Enjoy Summer Sweet Corn Any Time of the Year
Kids love corn on the cob because it's fun to eat. If you can't find fresh corn or if it's out of season, frozen makes a nutritious alternative. In fact, frozen corn may be a better source of vitamins and minerals than the fresh version. Shortly after picking, the corn is blanched and quickly frozen, which halts the loss of nutrients. But, like frozen broccoli, the key to keeping this kid-friendly veggie delicious is to not over-cook it, which may require a little more attention to the pot and the clock.
This method calls for stove-top cooking, but microwaving is also an option. Place the corn cobs on a microwave-safe dish and cover with a wet paper towel. Microwave on high for 10 to 12 minutes, turning corn over halfway through.
Next summer freeze your own corn-on-the-cob. In a large pot, bring water to a boil and add your fresh husked corn. Turn off the heat and cook for 5 minutes. Cool the corn quickly running under cold water or dipping in an ice-bath to stop the cooking. Place the corn in a freezer-safe bag and freeze up to 10 months. Cook as you would your store-bought frozen corn.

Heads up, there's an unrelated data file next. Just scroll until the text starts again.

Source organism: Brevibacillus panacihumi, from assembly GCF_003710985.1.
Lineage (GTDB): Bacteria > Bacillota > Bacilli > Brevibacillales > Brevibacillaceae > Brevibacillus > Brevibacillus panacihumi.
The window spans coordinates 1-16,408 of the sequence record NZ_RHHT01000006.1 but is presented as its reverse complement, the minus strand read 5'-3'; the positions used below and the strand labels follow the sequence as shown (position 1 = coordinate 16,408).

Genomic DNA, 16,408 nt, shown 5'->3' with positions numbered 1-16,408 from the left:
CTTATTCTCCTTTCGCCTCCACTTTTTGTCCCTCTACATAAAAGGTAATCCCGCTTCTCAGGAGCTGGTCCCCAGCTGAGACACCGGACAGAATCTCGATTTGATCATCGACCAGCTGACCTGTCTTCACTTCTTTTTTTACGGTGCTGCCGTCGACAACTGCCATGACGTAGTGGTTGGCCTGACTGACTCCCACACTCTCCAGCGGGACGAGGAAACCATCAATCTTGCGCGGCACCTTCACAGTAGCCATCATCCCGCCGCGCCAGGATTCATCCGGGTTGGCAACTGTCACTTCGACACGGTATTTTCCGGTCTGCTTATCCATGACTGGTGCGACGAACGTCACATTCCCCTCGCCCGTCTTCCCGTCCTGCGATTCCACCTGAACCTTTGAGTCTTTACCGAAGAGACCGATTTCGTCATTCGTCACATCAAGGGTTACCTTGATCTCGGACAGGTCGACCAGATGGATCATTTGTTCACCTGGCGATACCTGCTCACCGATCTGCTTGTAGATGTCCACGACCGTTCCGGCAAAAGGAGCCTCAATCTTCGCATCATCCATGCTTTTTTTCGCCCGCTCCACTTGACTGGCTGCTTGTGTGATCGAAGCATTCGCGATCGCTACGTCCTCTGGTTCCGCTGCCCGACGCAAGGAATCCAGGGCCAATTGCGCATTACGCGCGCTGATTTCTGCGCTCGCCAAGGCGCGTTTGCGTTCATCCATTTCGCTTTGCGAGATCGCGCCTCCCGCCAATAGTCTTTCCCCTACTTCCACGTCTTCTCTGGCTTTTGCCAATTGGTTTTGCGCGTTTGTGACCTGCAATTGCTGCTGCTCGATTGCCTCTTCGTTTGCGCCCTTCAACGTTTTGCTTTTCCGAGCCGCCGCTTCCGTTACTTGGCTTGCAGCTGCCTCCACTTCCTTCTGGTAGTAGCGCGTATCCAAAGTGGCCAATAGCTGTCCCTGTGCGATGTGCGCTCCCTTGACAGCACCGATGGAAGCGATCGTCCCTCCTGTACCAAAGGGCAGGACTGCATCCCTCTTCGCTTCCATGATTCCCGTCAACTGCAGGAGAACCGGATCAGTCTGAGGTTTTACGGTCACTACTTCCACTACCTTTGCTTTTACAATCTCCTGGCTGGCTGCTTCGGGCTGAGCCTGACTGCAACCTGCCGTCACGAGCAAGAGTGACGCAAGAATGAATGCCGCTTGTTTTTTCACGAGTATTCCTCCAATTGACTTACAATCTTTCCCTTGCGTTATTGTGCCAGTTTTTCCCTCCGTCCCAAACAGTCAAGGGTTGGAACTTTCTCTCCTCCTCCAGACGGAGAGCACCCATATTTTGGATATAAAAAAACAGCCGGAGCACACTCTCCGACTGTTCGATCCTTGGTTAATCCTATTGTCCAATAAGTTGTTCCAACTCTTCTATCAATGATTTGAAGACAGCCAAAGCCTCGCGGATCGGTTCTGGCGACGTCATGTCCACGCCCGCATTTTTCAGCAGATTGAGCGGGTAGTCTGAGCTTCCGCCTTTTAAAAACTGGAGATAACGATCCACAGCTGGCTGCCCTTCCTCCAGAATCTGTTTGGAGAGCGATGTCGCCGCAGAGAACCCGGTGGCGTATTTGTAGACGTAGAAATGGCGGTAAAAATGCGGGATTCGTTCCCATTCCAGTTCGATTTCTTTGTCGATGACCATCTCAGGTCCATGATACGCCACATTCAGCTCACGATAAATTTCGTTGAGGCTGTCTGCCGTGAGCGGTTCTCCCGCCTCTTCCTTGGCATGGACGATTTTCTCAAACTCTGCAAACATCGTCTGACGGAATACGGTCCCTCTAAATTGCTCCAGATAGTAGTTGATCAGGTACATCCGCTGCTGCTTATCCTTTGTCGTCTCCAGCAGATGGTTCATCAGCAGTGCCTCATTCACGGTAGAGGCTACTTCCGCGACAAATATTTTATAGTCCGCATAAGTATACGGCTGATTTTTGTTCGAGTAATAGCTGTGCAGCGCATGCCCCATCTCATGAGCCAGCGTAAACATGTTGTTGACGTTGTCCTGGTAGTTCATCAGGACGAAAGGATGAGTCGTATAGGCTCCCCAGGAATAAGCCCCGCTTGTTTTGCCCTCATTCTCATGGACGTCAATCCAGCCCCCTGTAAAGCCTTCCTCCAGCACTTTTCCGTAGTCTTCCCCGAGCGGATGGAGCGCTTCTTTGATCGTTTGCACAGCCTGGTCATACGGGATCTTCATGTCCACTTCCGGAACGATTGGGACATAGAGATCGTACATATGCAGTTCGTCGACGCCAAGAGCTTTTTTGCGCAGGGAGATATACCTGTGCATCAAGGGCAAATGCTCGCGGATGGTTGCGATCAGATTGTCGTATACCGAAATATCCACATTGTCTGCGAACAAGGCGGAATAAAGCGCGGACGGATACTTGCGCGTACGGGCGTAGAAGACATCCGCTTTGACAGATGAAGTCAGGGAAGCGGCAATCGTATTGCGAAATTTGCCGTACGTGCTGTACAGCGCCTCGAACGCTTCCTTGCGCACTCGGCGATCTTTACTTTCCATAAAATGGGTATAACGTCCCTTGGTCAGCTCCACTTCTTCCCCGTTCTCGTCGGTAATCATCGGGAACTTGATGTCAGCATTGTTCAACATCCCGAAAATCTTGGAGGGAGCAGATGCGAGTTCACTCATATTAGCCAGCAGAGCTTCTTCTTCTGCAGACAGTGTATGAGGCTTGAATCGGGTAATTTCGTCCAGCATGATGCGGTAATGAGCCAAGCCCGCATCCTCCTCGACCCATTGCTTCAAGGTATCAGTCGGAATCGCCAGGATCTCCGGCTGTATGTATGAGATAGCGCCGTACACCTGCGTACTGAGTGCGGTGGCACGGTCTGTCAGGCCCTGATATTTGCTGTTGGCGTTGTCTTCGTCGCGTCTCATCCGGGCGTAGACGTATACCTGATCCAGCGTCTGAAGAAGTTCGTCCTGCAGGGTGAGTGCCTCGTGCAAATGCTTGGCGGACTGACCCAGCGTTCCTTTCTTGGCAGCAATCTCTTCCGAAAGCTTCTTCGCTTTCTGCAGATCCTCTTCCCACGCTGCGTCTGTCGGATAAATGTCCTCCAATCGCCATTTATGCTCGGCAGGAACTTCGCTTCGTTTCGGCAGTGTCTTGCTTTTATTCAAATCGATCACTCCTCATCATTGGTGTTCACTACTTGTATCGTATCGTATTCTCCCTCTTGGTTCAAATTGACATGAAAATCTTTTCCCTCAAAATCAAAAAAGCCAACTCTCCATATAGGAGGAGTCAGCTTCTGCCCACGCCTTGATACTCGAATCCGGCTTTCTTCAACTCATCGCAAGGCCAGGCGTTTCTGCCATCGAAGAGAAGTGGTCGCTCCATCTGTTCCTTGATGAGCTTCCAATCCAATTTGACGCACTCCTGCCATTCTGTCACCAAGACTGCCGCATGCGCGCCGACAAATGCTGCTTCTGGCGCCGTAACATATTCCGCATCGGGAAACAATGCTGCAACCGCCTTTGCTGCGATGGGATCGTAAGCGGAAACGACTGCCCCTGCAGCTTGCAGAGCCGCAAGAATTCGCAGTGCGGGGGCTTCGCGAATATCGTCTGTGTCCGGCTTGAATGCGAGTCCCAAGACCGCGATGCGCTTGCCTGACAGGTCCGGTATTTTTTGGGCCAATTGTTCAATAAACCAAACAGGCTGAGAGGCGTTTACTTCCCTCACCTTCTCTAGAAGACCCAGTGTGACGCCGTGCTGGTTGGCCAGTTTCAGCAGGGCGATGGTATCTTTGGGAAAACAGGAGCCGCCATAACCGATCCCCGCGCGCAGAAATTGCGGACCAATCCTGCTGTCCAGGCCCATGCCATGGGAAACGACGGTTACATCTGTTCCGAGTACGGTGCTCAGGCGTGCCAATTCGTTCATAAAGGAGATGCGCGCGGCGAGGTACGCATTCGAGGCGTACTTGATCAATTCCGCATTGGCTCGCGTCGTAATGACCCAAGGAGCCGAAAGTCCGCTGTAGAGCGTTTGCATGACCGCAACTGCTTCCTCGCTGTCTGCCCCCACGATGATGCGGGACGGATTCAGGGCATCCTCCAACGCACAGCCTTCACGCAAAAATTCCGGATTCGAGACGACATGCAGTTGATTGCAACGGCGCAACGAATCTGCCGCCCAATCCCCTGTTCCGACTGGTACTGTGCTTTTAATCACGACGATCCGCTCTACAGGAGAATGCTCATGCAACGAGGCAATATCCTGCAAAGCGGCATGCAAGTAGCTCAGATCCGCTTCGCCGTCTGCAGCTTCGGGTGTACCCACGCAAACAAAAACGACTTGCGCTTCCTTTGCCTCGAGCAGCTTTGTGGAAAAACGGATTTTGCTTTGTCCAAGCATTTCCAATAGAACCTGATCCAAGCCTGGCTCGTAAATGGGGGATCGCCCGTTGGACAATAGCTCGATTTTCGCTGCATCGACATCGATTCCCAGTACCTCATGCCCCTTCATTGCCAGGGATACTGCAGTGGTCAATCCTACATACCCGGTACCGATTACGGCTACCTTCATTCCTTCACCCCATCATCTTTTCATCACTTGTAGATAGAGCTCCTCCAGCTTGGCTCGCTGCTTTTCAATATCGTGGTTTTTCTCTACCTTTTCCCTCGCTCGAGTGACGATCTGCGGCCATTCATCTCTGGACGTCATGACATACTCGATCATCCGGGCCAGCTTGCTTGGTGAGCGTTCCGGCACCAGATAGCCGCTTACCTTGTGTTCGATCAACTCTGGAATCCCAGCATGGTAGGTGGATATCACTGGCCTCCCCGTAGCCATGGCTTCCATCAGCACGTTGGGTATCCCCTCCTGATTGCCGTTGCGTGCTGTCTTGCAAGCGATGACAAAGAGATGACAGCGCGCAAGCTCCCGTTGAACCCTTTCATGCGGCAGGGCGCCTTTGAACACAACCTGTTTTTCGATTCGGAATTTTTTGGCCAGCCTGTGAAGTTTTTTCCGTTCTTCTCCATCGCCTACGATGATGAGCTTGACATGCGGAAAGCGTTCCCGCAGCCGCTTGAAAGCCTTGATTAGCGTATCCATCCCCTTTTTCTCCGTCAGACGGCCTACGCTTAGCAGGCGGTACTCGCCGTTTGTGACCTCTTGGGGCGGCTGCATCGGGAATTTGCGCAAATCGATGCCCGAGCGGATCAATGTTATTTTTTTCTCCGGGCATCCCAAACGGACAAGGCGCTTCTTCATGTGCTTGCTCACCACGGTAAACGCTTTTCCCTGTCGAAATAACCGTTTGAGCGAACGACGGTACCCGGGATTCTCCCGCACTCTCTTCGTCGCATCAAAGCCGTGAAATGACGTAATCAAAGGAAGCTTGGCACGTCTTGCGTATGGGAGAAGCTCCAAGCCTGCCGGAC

Total Time: 10 minutes | Prep Time: 1 minute | Serves: 6
- 6 ears of frozen corn
- Place your corn in a large pot and cover with cold water.
- Set the stove to high heat and cook until the water is boiling.
- Cover the pot, reduce heat to low and cook for 5 to 8 minutes.
- With tongs, remove corn from hot water and place on a plate. Serve immediately.
Salt, pepper and butter make tasty additions to corn, but creating flavored butter may make it even more fun. Mix mint, basil, cayenne or garlic in softened butter and serve at the table with your corn.
If you're watching your calories or trying to stay away from butter, flavor your cooked corn with fresh lime juice. Heat the lime in the microwave for 10 seconds to increase juiciness. Cut the lime in half and squeeze over the ear of corn.
When corn cooks too long, the sugar turns to starch, causing the loss of its distinct sweet flavor. Finding the right length of cooking time for your frozen corn might take a little trial and error. Turning down the heat and keeping a close eye on the cooking time are imperative steps in the process.
Jill Corleone is a registered dietitian and health coach who has been writing and sharing her love of food, nutrition and health with anyone who'll listen for almost 20 years. Her work has been featured on the Huffington Post, Diabetes Self-Management and Working Mother.